Conquest of Space

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(4/10) Back with his fourth science fiction epic, George Pal sets out to explore the mental and theological aspects of a trip to Mars. Good ideas abound, but the movie is scuttled by ham-fisted script. The special effects are very ambitious and impressive when they work. Unfortunately they don’t work most of the time, leaving us with flickering composites and thick matte lines. Pal’s idea of bringing humour into the mix is making one of the astronauts a dim-witted Brooklyn stand-up comedian. Fun to watch, but ultimately disappointing.

Astronauts on a space sled going from a rocket to the space station, "The Wheel".

Astronauts on a space sled going from a rocket to the space station, “The Wheel”.

Conquest of Space (1955, USA). Directed by Byron Haskin. Written by: James O’Hanlon, Philip Yordan, Barré Lyndon, George Worthing Yates. Based on the books Conquest of Space by Chesley Bonestell and Willy Lay and The Mars Project by Hermann Oberth. Starring: Walter Brooke, Eric Fleming, Mickey Shaughnessy, Phil Foster, William Redfield, William Hopper, Benson Fong, Ross Martin. Produced by George Pal for Paramount Pictures.
IMDb rating: 5.8/10. Tomatometer: N/A. Metascore: N/A.

Poster.

Poster.

If someone asks you who was the most important person for the popularisation of science fiction films in the fifties, there can really only be one answer, and that’s producer George Pal. It was Pal’s extremely ambitious and visionary, albeit horribly flawed, independent film Destination Moon (1950, review) that kicked off the whole sci-fi craze. Likewise, it has been claimed that it was his 1955 movie Conquest of Space that killed it. This is a questionable statement, since some of the best sci-fi films of the fifties were still to come after Conquest of Space. And furthermore, even though it has been described as a horrible flop when it came out, it actually didn’t do all that badly. It made a million dollars at the US box office, essentially making back its shooting budget. That is not to deny that it is, at so many levels, a deeply flawed film. Continue reading

The War of the Worlds

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(8/10) In a nutshell: With his third try at a science fiction epic, producer George Pal finally ironed out some of the kinks that made his first two attempts fall below the mark. This adaptation of H.G. Wells’ alien invasion classic is a stunning tour de force of special effects, aided by a fast-paced script and beautiful design. The breezy plot helps to partly cover up that Pal has stripped Wells’ story of all ideology and satire, and reversed the author’s position on key issues, and Pal’s insistence on drowning his movies in schmarmy religious tirades makes for a cringe-worthy ending. Despite this, The War of the Worlds is a brilliantly entertaining nail-biter and visually a true masterpiece.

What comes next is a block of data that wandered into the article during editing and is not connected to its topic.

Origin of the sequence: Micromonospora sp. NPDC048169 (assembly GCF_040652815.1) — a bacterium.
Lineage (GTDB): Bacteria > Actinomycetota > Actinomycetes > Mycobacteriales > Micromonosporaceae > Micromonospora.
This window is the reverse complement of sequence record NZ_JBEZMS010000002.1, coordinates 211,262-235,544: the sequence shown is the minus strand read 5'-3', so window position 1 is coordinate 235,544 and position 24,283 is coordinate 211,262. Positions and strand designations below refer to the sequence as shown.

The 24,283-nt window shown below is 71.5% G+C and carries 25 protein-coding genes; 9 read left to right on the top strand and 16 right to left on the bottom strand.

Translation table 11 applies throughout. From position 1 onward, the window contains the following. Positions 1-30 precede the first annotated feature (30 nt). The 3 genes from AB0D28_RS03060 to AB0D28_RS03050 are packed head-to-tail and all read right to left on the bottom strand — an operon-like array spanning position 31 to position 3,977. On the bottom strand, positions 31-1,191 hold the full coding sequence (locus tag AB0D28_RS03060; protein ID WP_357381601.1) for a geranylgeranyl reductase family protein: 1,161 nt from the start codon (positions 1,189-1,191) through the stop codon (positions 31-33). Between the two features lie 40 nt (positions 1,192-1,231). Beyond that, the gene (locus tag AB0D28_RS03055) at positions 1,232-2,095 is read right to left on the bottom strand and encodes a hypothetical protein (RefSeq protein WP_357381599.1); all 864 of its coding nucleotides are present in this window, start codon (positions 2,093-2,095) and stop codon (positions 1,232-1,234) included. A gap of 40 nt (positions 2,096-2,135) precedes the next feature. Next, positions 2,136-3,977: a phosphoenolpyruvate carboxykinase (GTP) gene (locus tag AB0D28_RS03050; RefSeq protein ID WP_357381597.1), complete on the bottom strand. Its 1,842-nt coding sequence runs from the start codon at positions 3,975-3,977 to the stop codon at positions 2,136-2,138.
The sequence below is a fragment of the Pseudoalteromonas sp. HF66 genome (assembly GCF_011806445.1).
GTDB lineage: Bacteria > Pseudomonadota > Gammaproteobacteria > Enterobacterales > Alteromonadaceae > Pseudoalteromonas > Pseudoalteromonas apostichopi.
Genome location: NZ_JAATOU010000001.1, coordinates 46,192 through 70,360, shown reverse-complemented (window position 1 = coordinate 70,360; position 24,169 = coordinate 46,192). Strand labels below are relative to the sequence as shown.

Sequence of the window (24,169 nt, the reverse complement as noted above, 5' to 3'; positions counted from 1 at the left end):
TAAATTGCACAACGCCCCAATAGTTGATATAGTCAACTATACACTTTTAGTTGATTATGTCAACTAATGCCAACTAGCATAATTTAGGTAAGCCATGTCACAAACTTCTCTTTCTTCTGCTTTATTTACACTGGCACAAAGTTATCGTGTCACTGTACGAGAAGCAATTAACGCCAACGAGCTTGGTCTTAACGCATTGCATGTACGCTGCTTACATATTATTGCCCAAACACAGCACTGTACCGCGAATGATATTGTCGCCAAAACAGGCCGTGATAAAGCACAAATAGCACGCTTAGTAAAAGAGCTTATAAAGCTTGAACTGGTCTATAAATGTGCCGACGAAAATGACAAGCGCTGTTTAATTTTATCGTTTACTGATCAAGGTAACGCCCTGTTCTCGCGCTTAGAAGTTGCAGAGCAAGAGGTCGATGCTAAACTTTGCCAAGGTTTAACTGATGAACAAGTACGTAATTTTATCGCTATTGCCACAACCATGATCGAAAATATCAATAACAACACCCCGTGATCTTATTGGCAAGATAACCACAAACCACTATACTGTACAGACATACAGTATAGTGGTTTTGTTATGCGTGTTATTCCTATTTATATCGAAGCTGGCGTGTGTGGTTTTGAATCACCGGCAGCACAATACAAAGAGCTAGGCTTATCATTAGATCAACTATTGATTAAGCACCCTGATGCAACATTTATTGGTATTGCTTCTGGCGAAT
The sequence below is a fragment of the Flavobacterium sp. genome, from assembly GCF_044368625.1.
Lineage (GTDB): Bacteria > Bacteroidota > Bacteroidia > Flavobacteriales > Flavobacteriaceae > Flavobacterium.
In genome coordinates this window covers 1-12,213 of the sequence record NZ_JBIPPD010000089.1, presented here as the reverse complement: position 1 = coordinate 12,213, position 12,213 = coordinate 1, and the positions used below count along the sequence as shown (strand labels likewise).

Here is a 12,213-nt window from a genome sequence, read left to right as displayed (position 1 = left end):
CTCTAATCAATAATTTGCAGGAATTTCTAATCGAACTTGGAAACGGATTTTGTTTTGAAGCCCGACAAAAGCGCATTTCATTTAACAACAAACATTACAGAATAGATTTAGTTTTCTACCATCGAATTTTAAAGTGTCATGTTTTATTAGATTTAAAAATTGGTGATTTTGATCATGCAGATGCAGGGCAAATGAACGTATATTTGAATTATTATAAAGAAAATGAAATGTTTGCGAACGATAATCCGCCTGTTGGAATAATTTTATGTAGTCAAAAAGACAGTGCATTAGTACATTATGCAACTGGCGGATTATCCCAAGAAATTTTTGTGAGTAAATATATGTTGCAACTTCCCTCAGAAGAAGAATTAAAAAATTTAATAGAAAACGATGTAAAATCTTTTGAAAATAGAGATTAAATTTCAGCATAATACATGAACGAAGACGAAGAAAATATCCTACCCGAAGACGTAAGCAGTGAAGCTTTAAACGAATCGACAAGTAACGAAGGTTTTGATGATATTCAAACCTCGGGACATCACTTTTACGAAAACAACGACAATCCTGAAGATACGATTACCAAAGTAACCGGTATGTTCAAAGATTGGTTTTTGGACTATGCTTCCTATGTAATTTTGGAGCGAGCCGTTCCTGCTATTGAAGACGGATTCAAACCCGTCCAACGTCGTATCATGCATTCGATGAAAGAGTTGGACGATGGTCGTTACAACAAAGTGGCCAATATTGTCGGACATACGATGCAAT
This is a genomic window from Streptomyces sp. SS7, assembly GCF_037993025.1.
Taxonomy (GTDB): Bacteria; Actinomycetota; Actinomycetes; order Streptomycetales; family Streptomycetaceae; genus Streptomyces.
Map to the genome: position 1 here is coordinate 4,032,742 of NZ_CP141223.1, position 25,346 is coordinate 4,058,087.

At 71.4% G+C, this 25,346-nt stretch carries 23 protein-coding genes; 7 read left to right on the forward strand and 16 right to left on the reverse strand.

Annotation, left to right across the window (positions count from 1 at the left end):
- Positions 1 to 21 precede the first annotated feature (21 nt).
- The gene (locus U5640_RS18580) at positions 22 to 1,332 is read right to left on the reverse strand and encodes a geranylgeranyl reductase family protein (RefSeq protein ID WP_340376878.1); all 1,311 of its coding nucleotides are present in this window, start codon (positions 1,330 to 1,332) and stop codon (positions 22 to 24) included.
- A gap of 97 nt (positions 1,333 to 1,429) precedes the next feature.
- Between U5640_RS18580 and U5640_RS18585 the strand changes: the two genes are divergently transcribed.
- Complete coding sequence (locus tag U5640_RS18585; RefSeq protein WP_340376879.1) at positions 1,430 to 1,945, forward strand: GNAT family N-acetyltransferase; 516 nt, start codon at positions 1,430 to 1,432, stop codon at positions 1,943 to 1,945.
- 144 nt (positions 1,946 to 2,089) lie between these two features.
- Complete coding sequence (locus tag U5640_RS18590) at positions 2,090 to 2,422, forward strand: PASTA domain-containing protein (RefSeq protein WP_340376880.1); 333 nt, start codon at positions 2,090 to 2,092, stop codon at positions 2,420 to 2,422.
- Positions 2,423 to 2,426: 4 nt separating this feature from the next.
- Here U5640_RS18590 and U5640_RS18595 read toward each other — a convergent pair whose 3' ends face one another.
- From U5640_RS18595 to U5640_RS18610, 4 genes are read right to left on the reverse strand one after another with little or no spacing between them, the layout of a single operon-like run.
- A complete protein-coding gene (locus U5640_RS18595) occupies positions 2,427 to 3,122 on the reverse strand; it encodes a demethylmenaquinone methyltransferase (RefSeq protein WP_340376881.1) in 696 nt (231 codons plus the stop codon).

The War of the Worlds (1953). Directed by Byron Haskin. Written by Barré Lyndon. Based on the novel The War of the Worlds by H.G. Wells. Starring: Gene Barry, Ann Robinson, Les Tremayne, Robert Cornthwaite, Lewis Martin, Paul Frees, William Phipps, Cedric Harwicke, Charles Gemora, Carolyn Jones. Produced by George Pal, Frank Freeman Jr. & Cecil B. DeMille for Paramount Pictures. Tomatometer: 85%. IMDb score: 7.2/10

The iconic war machines of The War of the Worlds, designed by Albert Nozaki.

The iconic war machines of The War of the Worlds, designed by Albert Nozaki. Look closely and you see the wires.

There are a few films that stand towering over science fiction like giants in respect to their influence on the genre. George Méliès’ A Trip to the Moon (1902, review), Fritz Lang’s Metropolis (1927, review), and Woman in the Moon (1929, review), James Whale’s Frankenstein (1931, review), Stanley Kubrick’s 2001: A Space Odyssey (1968), George Lucas’ Star Wars (1977), Ridley Scott’s Alien (1979), James Cameron’s The Terminator (1984) and the Wachowksi Brothers’ The Matrix (1999) are among these. They are not always the best in their subgenre and some of them are hampered by by serious problems. They are not always first in their field with their ideas, but execute them in ways that make them milestones to which you can pin flags and draw a line: this was science fiction film history before this-and-this film, and this is what it looks like afterwards. George Pal’s The War of the Worlds is one of these films, it is the Magnum Opus of a filmmaker that wasn’t always savvy to what made a good sci-fi script, but without question one of the great visionaries of movie history. Continue reading